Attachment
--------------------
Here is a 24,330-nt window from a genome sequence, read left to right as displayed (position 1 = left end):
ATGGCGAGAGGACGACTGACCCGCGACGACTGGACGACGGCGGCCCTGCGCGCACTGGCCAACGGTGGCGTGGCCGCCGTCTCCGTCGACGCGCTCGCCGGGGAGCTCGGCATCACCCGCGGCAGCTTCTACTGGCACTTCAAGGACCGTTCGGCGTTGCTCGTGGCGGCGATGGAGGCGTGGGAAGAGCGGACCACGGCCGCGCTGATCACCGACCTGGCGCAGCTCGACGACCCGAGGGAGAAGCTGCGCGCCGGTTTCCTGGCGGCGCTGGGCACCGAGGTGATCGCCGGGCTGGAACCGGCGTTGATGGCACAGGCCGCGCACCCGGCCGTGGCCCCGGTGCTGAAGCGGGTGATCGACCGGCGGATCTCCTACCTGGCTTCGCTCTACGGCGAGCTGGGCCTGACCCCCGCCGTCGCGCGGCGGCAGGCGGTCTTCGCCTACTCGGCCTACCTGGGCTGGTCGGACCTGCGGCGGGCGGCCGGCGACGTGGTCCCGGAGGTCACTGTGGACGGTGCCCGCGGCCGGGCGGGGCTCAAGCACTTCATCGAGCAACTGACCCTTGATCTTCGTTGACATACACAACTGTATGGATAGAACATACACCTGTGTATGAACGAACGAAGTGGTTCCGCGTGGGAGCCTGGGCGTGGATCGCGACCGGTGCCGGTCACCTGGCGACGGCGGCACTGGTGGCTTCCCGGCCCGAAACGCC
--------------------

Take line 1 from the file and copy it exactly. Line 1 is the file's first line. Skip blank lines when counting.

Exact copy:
Here is a 24,330-nt window from a genome sequence, read left to right as displayed (position 1 = left end):